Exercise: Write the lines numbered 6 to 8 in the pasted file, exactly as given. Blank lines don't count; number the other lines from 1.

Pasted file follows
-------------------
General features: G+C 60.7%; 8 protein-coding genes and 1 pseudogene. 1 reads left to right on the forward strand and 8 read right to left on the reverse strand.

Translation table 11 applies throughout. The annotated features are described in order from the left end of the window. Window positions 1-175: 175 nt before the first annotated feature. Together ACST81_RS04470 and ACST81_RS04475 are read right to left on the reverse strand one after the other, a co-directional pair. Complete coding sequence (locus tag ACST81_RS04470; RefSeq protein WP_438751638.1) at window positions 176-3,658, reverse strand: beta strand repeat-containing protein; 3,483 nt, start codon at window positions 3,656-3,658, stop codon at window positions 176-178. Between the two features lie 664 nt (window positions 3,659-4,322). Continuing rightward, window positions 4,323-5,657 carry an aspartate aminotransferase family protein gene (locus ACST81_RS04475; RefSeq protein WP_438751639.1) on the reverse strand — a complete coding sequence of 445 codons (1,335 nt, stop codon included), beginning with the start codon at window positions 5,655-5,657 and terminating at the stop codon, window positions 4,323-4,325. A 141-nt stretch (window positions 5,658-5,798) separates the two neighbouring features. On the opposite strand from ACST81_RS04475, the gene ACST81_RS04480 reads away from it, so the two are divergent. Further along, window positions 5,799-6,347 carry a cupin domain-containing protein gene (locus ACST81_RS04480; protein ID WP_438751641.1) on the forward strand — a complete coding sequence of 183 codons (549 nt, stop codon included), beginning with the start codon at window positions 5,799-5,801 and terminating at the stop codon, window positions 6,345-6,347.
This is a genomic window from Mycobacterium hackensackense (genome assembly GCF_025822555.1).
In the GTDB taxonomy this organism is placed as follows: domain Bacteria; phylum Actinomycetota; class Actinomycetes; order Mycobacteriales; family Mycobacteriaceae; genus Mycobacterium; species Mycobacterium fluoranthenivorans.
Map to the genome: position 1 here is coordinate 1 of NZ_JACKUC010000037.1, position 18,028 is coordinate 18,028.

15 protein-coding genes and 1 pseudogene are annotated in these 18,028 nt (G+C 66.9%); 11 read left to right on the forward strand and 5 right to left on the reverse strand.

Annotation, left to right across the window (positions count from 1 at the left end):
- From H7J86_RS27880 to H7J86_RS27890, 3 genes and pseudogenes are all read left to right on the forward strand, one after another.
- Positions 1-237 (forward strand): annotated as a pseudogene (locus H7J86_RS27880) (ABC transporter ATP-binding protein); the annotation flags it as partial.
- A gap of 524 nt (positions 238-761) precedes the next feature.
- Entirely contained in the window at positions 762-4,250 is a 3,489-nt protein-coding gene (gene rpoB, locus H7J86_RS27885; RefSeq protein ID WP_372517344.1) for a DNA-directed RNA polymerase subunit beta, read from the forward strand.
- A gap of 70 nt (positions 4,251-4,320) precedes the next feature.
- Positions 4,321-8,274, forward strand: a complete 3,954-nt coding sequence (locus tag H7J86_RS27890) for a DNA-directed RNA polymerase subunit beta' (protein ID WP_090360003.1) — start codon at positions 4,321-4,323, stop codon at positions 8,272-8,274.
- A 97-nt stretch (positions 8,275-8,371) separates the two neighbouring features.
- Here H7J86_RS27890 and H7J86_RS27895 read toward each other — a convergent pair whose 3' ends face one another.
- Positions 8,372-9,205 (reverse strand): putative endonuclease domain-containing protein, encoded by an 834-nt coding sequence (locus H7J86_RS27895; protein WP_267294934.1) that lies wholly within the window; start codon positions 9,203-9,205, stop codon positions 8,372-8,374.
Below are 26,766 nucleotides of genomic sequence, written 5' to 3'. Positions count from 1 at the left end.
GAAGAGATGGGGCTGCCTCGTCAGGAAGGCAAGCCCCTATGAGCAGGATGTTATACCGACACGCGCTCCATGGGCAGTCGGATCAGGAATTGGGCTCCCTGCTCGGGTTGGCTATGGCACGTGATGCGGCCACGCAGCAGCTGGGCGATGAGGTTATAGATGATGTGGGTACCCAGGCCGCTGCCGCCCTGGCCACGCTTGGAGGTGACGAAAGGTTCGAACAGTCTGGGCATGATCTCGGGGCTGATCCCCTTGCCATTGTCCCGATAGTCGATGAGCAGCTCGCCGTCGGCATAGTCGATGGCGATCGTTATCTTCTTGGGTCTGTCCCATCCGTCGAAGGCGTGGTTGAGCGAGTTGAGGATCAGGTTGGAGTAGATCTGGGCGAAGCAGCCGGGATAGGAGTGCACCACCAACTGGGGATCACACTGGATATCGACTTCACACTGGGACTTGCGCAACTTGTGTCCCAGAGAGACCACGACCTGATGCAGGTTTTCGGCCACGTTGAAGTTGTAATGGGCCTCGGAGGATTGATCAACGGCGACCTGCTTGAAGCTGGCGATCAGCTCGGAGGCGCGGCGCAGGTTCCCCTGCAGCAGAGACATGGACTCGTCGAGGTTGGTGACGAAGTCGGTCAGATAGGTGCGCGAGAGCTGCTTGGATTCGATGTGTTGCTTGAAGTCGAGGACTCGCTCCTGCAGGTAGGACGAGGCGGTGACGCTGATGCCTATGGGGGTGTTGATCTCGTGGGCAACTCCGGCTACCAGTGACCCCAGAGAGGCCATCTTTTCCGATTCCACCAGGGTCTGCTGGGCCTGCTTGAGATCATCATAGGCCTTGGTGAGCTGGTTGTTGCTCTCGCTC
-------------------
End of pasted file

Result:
15 protein-coding genes and 1 pseudogene are annotated in these 18,028 nt (G+C 66.9%); 11 read left to right on the forward strand and 5 right to left on the reverse strand.

Annotation, left to right across the window (positions count from 1 at the left end):
- From H7J86_RS27880 to H7J86_RS27890, 3 genes and pseudogenes are all read left to right on the forward strand, one after another.